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Re: AWOL owners and stale packages.

Michael Schwendt wrote:
On Sat, 13 May 2006 10:10:58 +1200, Michael J Knox wrote:

The over all aim is to avoid "stale" packages in Extras, more swiftly pick up on unmaintained packages and hopefully encourage people to work on these packages by providing a process in which people can fix them.
First of all, I think you mix a few things. Specifically, the NMU talks
about "fixes", "bugs" and "serious problems", while you talk about
"stale", "unmaintained" packages and "the take over of a package". Not
sure whether you want to merge all that into a single policy.
Possibly, I sort of see them one in the same. The "fixes, bugs and serious problems" can only apply if the package owner has been contacted and had no response.

Okay. That, of course, is quite different from [and more detailed than]
"avoiding stale packages".

Ok, sorry... sometimes I assume everyone is on the same page as me and neglect to make sure that I am understood :)

I just wanted to make sure that the reason for NMU-activity is given in
_actual problems_ with a package and not just due to some contributors
preferring to engage in a release-race with upstream. Those tickets like
"version 1.2.3 is available, please upgrade", which are easily forgotten
by packagers, who didn't like a new release when they evaluated/tried it.

No way. This isn't about version bumps. The "version 1.2.3 is available, please upgrade" doesn't or shouldn't apply here. This is only about the process of handling packagers when an owner gives zero response and is not seen to be active. Avoiding the need for yourself and others to orphan them and disable their builds.

"Unmaintained packages" was another vague term you used above, which I
didn't comment on. _Packages without a maintainer_ (= orphans) can be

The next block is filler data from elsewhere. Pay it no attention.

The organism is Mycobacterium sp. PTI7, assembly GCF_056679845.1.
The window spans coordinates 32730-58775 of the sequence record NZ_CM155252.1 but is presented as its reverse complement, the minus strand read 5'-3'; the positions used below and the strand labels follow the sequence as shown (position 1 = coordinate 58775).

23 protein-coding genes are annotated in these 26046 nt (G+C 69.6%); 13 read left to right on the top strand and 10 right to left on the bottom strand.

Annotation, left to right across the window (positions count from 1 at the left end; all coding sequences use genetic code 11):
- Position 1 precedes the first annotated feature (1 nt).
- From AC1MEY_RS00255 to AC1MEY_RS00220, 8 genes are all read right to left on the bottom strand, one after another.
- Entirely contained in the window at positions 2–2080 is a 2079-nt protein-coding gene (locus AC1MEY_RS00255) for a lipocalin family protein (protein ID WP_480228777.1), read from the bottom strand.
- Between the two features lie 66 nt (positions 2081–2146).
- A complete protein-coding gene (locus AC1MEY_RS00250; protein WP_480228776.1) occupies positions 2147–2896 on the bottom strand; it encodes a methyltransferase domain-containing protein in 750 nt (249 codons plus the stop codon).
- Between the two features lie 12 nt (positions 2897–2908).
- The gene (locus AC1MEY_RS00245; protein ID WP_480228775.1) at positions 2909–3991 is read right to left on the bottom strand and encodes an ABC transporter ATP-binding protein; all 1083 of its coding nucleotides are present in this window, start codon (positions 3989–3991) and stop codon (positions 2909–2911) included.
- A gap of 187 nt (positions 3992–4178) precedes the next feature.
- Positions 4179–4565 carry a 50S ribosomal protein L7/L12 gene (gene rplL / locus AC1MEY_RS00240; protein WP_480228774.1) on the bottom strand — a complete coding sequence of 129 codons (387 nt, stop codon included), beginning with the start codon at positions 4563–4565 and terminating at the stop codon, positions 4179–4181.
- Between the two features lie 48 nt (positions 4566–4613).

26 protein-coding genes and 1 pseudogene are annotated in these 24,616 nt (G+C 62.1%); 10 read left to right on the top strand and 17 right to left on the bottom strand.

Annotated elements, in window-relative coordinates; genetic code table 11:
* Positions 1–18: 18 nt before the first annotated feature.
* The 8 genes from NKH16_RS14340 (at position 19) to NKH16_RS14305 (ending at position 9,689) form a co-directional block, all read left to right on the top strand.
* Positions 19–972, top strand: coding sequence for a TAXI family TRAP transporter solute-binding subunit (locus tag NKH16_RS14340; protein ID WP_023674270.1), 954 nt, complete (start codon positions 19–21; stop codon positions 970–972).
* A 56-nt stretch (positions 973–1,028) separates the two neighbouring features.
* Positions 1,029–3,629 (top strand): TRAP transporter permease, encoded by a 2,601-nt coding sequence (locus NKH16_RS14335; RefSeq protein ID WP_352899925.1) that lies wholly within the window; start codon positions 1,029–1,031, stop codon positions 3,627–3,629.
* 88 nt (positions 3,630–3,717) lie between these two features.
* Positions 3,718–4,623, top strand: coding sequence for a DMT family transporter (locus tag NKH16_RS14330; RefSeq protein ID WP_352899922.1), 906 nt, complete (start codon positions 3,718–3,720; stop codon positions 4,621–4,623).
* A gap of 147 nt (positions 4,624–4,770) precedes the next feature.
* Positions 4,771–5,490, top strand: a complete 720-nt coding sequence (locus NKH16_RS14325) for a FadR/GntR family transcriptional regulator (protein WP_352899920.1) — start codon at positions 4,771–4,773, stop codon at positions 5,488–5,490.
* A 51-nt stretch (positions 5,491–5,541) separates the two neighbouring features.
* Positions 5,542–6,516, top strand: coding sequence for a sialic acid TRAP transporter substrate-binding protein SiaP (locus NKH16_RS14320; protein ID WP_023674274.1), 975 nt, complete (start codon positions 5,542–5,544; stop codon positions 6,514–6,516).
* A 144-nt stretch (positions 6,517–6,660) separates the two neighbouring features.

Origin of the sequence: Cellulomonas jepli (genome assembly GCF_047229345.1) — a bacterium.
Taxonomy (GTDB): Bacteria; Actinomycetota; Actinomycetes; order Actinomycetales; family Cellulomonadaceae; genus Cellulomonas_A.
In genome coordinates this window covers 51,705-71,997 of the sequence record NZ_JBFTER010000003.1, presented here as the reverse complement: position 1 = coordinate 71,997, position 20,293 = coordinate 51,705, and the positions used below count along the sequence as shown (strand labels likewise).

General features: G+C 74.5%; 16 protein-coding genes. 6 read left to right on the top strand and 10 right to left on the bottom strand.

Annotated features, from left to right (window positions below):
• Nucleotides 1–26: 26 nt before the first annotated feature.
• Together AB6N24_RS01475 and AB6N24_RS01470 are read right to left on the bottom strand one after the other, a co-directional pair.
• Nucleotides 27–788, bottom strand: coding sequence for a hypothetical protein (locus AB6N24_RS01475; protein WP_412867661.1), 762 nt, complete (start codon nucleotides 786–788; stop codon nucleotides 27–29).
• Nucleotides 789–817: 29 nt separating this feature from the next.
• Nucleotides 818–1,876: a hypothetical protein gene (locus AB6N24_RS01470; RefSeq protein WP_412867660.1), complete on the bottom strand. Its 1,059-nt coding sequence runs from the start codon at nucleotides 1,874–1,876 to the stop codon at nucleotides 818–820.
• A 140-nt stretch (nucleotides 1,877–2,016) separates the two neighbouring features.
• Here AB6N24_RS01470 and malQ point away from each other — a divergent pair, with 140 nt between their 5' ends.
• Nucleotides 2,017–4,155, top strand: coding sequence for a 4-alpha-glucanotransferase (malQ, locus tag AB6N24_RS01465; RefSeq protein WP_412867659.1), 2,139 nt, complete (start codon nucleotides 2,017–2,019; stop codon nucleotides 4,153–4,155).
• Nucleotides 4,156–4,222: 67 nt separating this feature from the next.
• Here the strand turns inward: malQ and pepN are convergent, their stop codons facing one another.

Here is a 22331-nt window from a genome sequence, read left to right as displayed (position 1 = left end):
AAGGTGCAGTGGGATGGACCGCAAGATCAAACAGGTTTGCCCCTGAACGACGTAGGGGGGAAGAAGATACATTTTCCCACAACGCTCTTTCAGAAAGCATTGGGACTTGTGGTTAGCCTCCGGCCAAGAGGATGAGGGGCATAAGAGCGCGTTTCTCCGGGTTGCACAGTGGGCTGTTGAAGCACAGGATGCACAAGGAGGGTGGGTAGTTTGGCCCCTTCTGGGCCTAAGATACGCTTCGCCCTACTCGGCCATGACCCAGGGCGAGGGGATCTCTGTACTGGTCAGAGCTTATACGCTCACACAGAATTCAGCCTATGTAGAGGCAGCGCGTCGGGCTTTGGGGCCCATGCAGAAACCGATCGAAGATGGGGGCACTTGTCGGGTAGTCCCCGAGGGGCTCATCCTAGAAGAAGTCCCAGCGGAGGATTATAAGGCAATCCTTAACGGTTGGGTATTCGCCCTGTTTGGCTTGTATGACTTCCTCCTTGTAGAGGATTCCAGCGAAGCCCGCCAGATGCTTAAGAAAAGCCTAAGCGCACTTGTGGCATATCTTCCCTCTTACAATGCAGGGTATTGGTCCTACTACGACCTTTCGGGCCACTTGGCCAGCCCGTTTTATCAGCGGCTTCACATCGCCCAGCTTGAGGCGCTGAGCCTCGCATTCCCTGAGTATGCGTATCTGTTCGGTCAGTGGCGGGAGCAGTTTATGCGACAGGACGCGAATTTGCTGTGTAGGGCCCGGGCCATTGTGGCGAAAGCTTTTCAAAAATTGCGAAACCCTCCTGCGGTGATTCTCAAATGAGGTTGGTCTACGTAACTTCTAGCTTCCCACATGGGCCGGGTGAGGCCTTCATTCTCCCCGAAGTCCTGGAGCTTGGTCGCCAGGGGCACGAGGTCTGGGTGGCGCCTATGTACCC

taken over very "swiftly", because there is no maintainer you need to try
to contact. Hence no need for complicated policies in that area.

Thats only if the previous owner has announced as an orphan and noted that on the wiki or someone, like yourself, has figured out that no one is maintaining and orphaned it.

I see it as more of a taking small steps to ownership on a package where the original owner is no longer contactable.

Right, and where a package is broken. That's exactly where we should


I would appreciate if we started bottom-up with a procedure for "Adoption
of Packages" and the corresponding tracking of MIA/AWOL maintainers. Then
we enhance the procedure in order to permit certain actions (like
requesting (re-)builds, fixing grave bugs) while it is still being waited
for a response by the maintainer. It will probably, except for security
issues, look like:

  - notify maintainer
  - wait X days
- notify maintainer about planned take-over and planned actions [e.g. (re-)builds, fixes]
  - wait another X-Y days
  - touch the package
  - maybe wait another Z days
  - take over the package in owners.list

Thats exactly what I was meaning. But its important that the "X, Y, Z" time frames are well known and defined.

Let's start with X, maximum packager response time for a bugzilla ticket,
in which a serious (or normal) bug was reported. Would X=14 days be too
short? X+Y would cover at least two weekends. I mean, if a packager is on
a long vacation (several weeks or more) and is neglecting package
maintenance knowingly, the package would be suitable for shared
maintainership anyway. And in cases where a packager has had an accident
or is facing temporary illness (and similar things), we're back at what
I've written before -- that it should be in the packager's best interest
that other contributors help.

I feel, that if an owner is considered "active" then he/she should be able to at the very least, acknowledge a form of contact, direct email or BZ, within a 3 week time frame.

However, I think it needs to be more than one attempt over that time frame. The person attempting the NMU must provide "proof" IMHO in the form of BZ reports etc of these attempts.

A formal accounacment of intent on the extras list would be required, in case someone on the list knows the current owner where abouts.


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